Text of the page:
Correct Way of Having Users?

Help me out here, because I don’t really understand what’s going on.

I have installed Webmin to have easier control of the server (which is working just fine). I create a user in webmin who’s main group is mc and secondary group is mc. I log into WebUI but I can’t create any server (neither see my name in the upper right corner) because when I do, I find lines like these: undefined/archive/testing; Server Owner: undefined (undefined).

I then delete the user and make one using adduser [username] and then usermod -a -G mc [username]. This time everything works just fine, but when I create a new server, the owner and the group it belongs to is username.

This is a problem, because username2 can’t see it, unless username sets it to belong to mc group.
It wouldn’t be much of a hassle, but I am going to use one small server for each minigame and sometimes, one of the users forgets to move the group. This makes the hassle for all the users as they don’t really know if there’s a server or not for said minigame.

I am not quite clear on what you are trying to do here, but we discussed users and groups in an earlier thread.

For MineOS there are no “correct way of having users”, since MineOS (or the WebUI) it self do not handle users or groups. This is entirely handled by the OS (for the stock Node MineOS this would be Turnkey Linux, which is a heavily tweaked and slimmed version of Debian, i seem to remember).

It sounds like you are trying to host a Minecraft Hosting server (or a “Rent-A-Minecraft server”). MineOS with it’s WebUI is not such a system. There are other minecraft managers out there that do that much better.

MineOS is really meant to be a WebUI that enables one, or a group of, administrator(s) to handle one or more Minecraft servers as easily as possible. Since MineOS respects, and uses, the underlying OS’s users and group system, it is possible to set up a system where different admins see different systems, but as you seem to have discovered, you need to keep your user-groups straight to do so.

I guess that by adding a user to the mc group, then removing that user from the group matching the username, you would force all new servers to be owned by the mc group. ou would also then need to change the group ownership of that users home directory to that of mc. This again would mean that the private home directory of a user would no longer be private, since the entire mc group would be able to access everything belonging to that user. So this is really not good user management.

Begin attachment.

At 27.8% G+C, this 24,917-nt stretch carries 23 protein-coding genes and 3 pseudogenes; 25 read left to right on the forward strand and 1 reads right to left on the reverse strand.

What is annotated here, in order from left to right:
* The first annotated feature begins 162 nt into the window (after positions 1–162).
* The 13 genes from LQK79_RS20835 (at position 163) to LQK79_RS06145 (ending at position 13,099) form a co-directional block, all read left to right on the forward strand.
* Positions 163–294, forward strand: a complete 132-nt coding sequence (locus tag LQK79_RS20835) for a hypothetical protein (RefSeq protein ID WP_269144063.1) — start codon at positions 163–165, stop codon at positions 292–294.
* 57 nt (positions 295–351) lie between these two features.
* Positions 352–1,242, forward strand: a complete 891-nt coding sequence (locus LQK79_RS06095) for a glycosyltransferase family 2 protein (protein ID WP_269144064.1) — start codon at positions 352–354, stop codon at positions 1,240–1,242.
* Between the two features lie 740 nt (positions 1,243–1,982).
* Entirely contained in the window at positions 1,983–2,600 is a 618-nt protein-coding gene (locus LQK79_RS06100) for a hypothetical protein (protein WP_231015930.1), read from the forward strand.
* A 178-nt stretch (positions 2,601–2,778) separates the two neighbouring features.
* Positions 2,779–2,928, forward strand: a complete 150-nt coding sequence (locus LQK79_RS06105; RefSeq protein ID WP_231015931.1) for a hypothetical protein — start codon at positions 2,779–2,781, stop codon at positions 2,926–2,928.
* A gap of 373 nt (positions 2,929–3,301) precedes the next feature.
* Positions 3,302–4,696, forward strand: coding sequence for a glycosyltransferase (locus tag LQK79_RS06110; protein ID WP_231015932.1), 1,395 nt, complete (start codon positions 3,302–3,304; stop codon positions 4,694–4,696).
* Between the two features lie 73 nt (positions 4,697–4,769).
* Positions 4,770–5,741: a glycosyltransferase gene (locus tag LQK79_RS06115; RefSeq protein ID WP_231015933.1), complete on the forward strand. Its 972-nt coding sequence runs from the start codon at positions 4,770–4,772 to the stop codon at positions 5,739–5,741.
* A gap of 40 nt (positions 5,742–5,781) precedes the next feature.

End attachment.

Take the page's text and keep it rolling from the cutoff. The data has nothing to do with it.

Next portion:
As I told you last time: It is reccomended to stay with one user (the mc user) until you get more experience with linux, and with user management.

Remember that each user you give access to MineOS will have administrator access to your MineOS platform. You do not want this. You want as few admins as possible. You do not want others to start tweaking java arguments due to something they read on the internet, or to give their server just that little more memory, since their server feels laggy. This will lead to crashes, lag and other problems. Once a minecraft server is configured and running, all you really need to do for it in the WebUI is stop, upgrade, start. MineOS can handle backups and archiving automagically. MineOS can also automagically start your minecraft servers when you start your MineOS server.

I have a MineOS server iwth 7 active minecraft servers (3 for pocket edition, 4 for standard edition), and I am the only admin. I seldomly have to access the WebUI unlesss I chekc something before posting here, I need to start a stopped server, or I need to update something. I do not need several admins to do that. My users tell me when something is amiss, and i need to do something, and usually I can do so easily in a few minutes (log on, open the correct server, press start).

So I’d say: the best way? Don’t. Be the only user.

It’s no hosting service. It’s just a really good friend of mine and me, who shared money resources to buy this machine, that’s all. I will try more things and I’ll have the post updated, if anyone is interested :D.

Even so, thank you very much for your reply! :slight_smile:

If there is a recommended way, I’d go with this:

Create a user that has it’s own group:

root@mineos ~# useradd will -m -G mc
root@mineos ~# groups will
will : will mc


New user has it’s own group matching the username will, so it’s self-contained; now it can have it’s own servers accessible to only itself (if you choose).

-m creates a home directory of /home/will, useful for having a place to upload files with the new user.

-G mc adds supplementary group mc, which means that will can access all servers owned by will and mc.

I found the answer. It’s group based indeed. In order for anyone else to see someone’s server, it has to belong to the same group as the owner as a secondary group.